Probing the nature of noncovalent interactions by mass spectrometry. A study of protein-CoA ligand binding and assembly
Robinson CV., Chung EW., Kragelund BB., Knudsen J., Aplin RT., Poulsen FM., Dobson CM.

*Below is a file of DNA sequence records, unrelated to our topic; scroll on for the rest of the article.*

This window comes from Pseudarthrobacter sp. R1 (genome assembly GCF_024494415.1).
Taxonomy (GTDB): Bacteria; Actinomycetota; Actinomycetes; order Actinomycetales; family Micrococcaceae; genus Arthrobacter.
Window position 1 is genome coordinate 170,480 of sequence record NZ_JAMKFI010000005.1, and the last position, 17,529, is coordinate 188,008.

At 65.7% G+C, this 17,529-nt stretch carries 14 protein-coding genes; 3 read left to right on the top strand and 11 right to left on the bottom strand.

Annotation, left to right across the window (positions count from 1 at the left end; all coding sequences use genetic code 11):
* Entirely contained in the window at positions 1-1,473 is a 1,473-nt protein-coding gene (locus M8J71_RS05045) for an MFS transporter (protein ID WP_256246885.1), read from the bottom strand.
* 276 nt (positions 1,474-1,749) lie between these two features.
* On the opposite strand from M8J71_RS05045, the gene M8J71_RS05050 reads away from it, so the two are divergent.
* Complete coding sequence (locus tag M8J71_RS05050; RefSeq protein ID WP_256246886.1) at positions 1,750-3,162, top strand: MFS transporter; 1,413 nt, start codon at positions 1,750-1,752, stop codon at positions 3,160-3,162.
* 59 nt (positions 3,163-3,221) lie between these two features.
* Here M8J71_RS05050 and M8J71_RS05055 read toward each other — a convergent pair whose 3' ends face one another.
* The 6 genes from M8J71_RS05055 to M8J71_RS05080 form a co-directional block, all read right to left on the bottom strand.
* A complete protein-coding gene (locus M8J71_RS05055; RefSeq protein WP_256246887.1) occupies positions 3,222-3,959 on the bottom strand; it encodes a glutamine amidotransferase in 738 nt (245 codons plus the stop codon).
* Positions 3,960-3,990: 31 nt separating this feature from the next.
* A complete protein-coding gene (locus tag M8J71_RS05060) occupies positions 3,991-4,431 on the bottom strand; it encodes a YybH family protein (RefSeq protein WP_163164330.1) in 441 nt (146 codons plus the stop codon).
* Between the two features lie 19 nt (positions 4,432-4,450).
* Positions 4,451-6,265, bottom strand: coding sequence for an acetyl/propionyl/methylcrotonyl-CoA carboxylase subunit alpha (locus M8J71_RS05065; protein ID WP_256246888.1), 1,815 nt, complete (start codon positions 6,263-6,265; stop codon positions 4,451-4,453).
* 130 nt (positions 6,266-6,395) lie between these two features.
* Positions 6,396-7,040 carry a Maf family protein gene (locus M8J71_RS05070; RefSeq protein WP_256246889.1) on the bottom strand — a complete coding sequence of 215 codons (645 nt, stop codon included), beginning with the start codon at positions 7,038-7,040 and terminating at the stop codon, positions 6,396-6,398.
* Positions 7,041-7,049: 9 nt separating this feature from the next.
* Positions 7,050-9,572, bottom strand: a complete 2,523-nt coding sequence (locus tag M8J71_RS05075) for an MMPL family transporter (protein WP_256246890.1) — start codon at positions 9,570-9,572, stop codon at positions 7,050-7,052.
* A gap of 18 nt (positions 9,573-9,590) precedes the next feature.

A series of noncovalent complexes formed between the 86 residue acyl CoA binding protein (ACBP) and a series of acyl CoA derivatives has been studied by electrospray ionization mass spectrometry. Conditions were found under which CoA ligands can be observed in the mass spectrometer bound to ACBP. Despite the very low dissociation constants (10-7 to 10-10 M) of the acyl CoA ligand complexes high ratios of ligand-to-protein concentration in the electrospray solution were found to increase the proportion of intact complex observed in the spectrum. Variation in the length of the hydrophobic acyl chain of the ligand (C16, C12, C8, C0) resulted in similar proportions of complex observed in the mass spectrum even though significant variation in solution dissociation constants has been measured. A substantially reduced proportion of complex was, however, found for the mutant proteins, Y28N, Y31N, and Y73F, lacking tyrosine residues involved in critical interactions with the CoA ligand. These results have been interpreted in terms of the different factors stabilizing complexes in the gas phase environment of the mass spectrometer. The complexed species were also investigated by hydrogen-deuterium exchange methods combined with mass spectrometric analysis and the results show that folding of ACBP occurs prior to complex formation in solution. The results also show increased hydrogen exchange protection in the complex when compared with the free protein. Furthermore, even after dissociation of the complex, under these nonequilibrium gas phase exchange conditions, increased protection from hydrogen exchange in the complex is maintained.